MISSOURI DEPARTMENT OF CONSERVATION
Electronic News Service
2302 County Park Drive, Cape Girardeau, Mo. 63701
To: All Media For more information contact:
For Immediate Release Peter Rea
January 11, 2013 (573)222-3589 email@example.com
Eagles Days set for Mingo NWR and Duck Creek CA
Eagle viewing event provides chance to discover nature.
PUXICO, Mo. – Bald eagle viewing is at its peak in southeast Missouri. To celebrate the arrival of these majestic birds, Mingo National Wildlife Refuge (NWR) and Duck Creek Conservation Area (CA) will host the popular “Eagle Days” event for the public on Saturday, Feb. 2 from 9 a.m. to 4 p.m. Both areas are located on highway 51, just north of Puxico. All activities will begin at Mingo's Maintenance Shop.
“This Eagle Days event is a great way of celebrating the successful recovery of our National Symbol and we hope that many people can come out to enjoy the day,” said Peter Rea of the U.S. Fish and Wildlife Service.
Rea said the bald eagle is one of our country’s greatest conservation success stories because as recently as the early 1960s, they were an extremely uncommon site within Missouri and the rest of the lower 48 states.
“Today, visitors to Mingo National Wildlife Refuge and State Conservation Areas like Duck Creek can see bald eagles on a regular occurrence,” Rea said.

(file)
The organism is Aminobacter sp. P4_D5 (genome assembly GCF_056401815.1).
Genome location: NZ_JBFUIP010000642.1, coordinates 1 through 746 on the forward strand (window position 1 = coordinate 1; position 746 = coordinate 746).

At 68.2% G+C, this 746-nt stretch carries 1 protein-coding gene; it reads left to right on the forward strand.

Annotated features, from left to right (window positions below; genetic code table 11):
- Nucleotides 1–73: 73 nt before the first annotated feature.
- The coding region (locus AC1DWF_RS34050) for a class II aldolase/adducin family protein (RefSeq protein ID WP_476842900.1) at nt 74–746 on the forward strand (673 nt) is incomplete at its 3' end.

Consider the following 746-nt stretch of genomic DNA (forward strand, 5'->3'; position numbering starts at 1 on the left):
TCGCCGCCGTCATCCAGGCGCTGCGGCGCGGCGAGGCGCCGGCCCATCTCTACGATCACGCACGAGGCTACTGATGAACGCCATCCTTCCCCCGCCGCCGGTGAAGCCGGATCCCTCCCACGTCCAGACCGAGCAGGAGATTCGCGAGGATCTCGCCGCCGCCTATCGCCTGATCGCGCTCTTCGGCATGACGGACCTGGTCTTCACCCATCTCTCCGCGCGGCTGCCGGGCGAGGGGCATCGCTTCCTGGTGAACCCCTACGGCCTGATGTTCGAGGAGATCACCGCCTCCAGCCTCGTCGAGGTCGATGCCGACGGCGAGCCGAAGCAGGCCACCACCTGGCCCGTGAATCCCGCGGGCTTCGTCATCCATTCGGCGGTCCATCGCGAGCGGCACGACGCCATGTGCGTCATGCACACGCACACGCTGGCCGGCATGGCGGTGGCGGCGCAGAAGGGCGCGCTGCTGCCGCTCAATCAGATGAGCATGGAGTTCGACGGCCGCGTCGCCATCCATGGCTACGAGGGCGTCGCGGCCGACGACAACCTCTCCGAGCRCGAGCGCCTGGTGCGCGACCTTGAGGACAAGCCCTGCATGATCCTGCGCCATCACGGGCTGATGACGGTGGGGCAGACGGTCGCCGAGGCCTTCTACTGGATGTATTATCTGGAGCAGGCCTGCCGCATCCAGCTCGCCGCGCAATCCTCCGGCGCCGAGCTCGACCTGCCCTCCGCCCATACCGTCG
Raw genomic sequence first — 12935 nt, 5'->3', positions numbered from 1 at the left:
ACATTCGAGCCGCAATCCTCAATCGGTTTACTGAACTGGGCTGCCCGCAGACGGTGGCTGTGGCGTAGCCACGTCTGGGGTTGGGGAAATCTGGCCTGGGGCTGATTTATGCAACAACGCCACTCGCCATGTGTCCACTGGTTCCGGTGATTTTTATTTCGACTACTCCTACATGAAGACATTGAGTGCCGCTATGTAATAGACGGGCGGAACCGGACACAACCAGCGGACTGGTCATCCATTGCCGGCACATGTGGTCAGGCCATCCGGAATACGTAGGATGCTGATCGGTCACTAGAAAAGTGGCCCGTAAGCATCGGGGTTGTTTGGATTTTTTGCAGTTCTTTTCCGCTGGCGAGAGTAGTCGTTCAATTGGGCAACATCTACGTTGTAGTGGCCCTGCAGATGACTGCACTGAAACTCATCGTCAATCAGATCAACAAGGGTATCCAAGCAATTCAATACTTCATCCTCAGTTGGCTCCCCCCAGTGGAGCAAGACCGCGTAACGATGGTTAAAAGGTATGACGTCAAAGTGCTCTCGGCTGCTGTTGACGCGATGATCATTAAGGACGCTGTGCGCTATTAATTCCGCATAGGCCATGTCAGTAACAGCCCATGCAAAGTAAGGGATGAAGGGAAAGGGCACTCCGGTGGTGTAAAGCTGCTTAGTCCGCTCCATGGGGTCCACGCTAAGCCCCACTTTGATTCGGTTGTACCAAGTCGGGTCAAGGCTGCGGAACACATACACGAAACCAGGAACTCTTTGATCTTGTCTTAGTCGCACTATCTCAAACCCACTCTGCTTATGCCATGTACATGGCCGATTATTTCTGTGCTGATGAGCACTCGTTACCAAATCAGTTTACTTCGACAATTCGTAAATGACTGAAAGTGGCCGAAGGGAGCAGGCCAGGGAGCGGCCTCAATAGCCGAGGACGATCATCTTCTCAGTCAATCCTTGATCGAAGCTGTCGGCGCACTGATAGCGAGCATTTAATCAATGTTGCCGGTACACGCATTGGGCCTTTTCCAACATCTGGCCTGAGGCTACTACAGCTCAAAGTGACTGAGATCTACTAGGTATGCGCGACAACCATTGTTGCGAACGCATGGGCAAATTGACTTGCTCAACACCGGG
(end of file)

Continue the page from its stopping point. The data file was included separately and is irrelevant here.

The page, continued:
Pat Holloway, and Education Consultant with the Missouri Department of Conservation (MDC), said area schools have signed up to bring 1,160 students to the areas on Friday to view the symbolic bird in its natural habitat.
“We allow schools to bring classes a day early, so school children have the opportunity and also to lessen the crowd on Saturday,” Holloway said.
The Eagle Days event is packed with learning opportunities such as exhibits at Mingo’s Visitor Center, live eagle presentations and chances to view Bald eagles in the wild on Mingo National Wildlife Refuge and Duck Creek Conservation Area. The event is held every other year and jointly coordinated by the U.S. Fish and Wildlife Service and the Missouri Department of Conservation (MDC).
Due to the cold weather and frozen conditions in more northern areas, Bald eagles return to Southeast Missouri in January and February to fish and hunt. The Bald Eagle is considered native to Missouri and thanks to restoration efforts, is now observed nearly statewide. Missouri now has more than 120 active eagle’s nests and the birds were removed from the federal government’s endangered species list with over 7,000 nesting pairs in the lower 48 states.
For more information on bald eagles in Missouri, go online to mdc.mo.gov. For more information about the Eagle Days event, contact Mingo National Wildlife Refuge at (573)222-3589.